Question about HELOC

4 Replies

I am new to investing and gathering information for my first deal. I'm interested in a HELOC but had a question. Let's say we are hypothetically headed for a downturn in the market and my equity is as high as it will be for the next year+. Should I worry about my house decreasing in value and owing more than it is worth if I were to do a HELOC? Thanks in advance.

@Max Katelouzos you should definitely be aware, though probably not concerned. Here’s why:

Maxing our your loan (and decreasing equity) in anything is a bit risky. If your house is valued at $500K and you have 90% of that value tied up in loans (mortgage + HELOC) ($450K), then the housing market drops, and you can sell your house for a max of $425K, you're now stuck underwater. This is what happened to a LOT of homeowners in 2008. They borrowed more than they should have. (We'll save the why that happened for other discussions). But this is why you shouldn't over-leverage yourself in any situation. You always want to be able to sell your asset and get your money back.

But investing using a HELOC has another twist. If you take that loaned money and buy another asset, you still have some leverage risk, but you're offsetting it with a sellable asset (as opposed to taking your HELOC proceeds and going to Vegas). If there is a downturn, you can sell your investment property and pay back the heloc.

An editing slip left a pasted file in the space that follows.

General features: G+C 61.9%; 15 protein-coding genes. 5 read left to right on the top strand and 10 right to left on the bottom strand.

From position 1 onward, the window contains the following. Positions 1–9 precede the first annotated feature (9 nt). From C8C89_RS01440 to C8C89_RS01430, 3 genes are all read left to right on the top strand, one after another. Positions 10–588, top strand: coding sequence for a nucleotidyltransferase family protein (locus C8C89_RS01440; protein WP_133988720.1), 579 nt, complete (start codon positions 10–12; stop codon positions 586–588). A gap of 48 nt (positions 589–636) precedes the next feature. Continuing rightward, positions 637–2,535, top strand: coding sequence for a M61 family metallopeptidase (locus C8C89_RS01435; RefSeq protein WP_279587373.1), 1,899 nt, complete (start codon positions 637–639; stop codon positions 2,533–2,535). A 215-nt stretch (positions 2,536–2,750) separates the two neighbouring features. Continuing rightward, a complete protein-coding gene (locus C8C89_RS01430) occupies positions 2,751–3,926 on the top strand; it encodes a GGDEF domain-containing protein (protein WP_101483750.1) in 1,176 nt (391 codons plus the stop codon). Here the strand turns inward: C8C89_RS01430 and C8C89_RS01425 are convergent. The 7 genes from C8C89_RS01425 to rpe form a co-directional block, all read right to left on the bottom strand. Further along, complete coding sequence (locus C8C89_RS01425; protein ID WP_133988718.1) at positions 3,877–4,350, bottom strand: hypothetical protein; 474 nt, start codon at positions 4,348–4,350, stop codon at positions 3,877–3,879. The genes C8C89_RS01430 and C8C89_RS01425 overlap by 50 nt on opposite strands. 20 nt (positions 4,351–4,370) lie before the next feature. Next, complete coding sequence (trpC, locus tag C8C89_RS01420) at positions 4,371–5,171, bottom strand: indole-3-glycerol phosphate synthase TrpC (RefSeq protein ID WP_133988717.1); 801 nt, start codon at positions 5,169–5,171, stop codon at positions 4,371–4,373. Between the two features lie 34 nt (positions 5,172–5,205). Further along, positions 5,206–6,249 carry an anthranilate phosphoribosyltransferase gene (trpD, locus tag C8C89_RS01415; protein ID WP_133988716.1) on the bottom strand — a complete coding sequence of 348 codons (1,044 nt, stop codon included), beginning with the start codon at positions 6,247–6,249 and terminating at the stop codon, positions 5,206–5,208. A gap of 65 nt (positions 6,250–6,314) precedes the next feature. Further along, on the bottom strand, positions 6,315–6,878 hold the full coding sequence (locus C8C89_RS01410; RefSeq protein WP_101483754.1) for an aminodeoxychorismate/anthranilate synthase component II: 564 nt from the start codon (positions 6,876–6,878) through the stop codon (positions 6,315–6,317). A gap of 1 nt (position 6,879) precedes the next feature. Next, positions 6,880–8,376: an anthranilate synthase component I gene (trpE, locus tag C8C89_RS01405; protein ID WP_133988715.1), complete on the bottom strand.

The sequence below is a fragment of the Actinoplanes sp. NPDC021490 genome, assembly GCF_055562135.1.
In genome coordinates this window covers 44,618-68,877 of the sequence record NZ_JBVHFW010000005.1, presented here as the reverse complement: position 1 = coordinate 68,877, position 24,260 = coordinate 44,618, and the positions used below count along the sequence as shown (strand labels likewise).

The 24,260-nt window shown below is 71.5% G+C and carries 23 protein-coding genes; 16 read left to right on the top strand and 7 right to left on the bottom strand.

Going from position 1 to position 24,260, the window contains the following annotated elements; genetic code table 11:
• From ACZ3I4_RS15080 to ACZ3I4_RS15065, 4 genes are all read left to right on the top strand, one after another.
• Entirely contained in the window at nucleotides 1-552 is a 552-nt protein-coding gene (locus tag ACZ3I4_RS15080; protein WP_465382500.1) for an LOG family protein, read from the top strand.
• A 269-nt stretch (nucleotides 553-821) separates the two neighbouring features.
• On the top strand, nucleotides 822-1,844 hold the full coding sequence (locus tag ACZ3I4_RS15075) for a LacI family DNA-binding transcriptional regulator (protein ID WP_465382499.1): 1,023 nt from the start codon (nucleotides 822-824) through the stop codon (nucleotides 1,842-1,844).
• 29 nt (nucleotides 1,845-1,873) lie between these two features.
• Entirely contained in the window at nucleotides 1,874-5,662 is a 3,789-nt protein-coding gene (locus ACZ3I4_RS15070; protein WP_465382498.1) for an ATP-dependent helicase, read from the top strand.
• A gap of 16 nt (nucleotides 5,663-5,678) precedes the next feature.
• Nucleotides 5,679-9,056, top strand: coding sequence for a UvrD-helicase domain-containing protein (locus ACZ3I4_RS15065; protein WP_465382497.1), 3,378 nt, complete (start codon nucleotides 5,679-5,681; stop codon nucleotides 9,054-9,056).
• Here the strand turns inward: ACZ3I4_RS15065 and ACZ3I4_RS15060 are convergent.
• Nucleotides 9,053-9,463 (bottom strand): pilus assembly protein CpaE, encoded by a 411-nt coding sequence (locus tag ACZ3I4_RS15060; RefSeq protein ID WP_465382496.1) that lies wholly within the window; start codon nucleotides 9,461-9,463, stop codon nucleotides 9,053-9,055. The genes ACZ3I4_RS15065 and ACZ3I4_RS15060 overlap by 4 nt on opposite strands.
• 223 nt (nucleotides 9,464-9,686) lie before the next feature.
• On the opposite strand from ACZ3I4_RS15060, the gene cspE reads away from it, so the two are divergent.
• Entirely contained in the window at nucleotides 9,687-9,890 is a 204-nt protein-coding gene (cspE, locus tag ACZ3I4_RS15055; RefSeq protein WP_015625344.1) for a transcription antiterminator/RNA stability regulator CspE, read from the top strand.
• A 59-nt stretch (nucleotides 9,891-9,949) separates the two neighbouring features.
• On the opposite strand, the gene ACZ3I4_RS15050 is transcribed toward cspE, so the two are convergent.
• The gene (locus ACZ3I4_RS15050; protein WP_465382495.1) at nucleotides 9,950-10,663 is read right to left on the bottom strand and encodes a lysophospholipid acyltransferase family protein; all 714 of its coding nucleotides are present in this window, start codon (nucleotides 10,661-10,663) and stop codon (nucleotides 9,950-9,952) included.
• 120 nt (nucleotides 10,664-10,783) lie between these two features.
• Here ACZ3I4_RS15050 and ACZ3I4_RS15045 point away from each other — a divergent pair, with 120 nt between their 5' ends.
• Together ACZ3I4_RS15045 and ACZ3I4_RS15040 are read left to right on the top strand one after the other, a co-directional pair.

Of course, that level of leverage and risk varies person to person. There are some here who say you can leverage easily 80% of your property value. Others want to keep it around 50% to feel safe... and others argue that 0% is the way to go.

The most important piece is that you understand where you are and what you are comfortable with.

@Max Katelouzos

It really depends on your timelines.  Are you planning on selling the property anytime soon?  As posted above, your main concern is whether you get underwater.  But, normally the utility of the hloc is to have access to cash when you need it, and pay it off when you are done.  Its not really for a long term loan --- what's why its a "line of credit."  If you are keeping the property for the long term, its best to get the hloc now to maximize on the greater property value.  Its not like the credit line will change as your property value changes.  Furthermore, if you don't use the line of credit or don't use it fully, that's fine too since you will still have enough equity to sell the property if something happens without having to come up with additional cash.

Make sense?  Good luck.

@Max Katelouzos great question. We recently refinanced out of our HELOC after tapping it for a few years. We used it to the max and it was incredibly helpful. Personally, i'm a proponent of it… if:

*You are confident you have a predictable way of paying it off via other income streams coming in

*You have at least some form of cash cushion, in general

*You read all of the fine print with the lender you work with, so there's no funny business

I like HELOCs and rates are ridiculously good right now. If you haven’t looked at cashout refi’s, that’s worth looking at, as well.